“I’m also pleased that the legislation includes provisions that I strongly support to expand broadband technology, create jobs and grow the economy, and create a nationwide network for public safety by auctioning spectrum.  This will help us meet the growing demand for mobile data and encourage innovation in technology and broadband services.

“I hope the Senate will consider and pass this legislation without delay so we can give families and businesses the certainty they need and prevent a tax increase from taking effect at the end of this month.”


US Rep Bass Statement on Today's House Vote on Payroll Tax Cut Bill

WASHINGTON – Congressman Charles F. Bass (NH-02) issued the following statement this afternoon after the House of Representatives voted to go to a conference committee with the Senate on the Middle Class Tax Relief and Job Creation Act. 

The Senate’s legislation would have extended the payroll tax cut, the current Medicare physician reimbursement rate, and unemployment benefits for two months instead of one year as the original House-passed version did. 

Bass said:

“Failure by the Senate to pass a year-long extension of the payroll tax cut and negotiate with the House on a long-term solution is another example of the partisanship and gridlock in Washington that New Hampshire citizens have grown to detest.  The American people expect and deserve the certainty that a year-long extension of these important programs would bring.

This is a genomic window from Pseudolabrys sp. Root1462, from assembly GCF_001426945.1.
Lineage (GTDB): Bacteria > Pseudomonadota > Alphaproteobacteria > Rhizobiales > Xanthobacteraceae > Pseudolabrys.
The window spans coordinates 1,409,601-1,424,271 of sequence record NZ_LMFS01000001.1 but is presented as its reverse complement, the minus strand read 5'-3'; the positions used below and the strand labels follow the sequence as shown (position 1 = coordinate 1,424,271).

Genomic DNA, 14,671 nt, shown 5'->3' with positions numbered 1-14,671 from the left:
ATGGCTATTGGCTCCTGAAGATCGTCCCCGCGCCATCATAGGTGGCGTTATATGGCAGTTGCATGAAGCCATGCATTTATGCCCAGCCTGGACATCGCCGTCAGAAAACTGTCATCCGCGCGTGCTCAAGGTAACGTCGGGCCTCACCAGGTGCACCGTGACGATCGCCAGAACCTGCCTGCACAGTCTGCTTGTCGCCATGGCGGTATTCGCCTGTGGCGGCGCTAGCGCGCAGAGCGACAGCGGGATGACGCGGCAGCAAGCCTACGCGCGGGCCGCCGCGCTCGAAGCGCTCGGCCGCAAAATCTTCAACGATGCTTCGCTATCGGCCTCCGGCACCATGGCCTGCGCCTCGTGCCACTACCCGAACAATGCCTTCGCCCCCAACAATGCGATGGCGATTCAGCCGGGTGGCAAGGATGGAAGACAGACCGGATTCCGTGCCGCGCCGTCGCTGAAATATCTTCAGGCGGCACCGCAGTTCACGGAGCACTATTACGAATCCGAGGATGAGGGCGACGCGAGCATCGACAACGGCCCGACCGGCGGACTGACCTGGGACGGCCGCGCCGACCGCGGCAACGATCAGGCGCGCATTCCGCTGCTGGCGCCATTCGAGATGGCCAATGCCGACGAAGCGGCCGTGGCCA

“While I prefer a longer-term solution, had it come up as a vote today, I would have voted for the Senate’s two-month extension to ensure New Hampshire families won’t see their taxes increase on January 1st.  It’s unfortunate that Senate Majority Leader Harry Reid is playing political games and refuses to bring the Senate back into session to work on this issue.  But a two-month extension is better than none at all and would give the House and Senate some more time to work out differences in January and February. 

“I recognize this debate is not over.  The last thing we need is a tax increase on middle class workers in a tough economic environment on January 1st or any point next year as it will only stall our recovery and make it harder for the private sector to grow and create jobs.  I hope the House and Senate can come to an agreement, even if it means coming back into session, so Americans won’t see their taxes go up or their unemployment benefits run out in less than two weeks.”


U.S. Rep. Frank Guinta votes to protect NH families from a payroll tax hike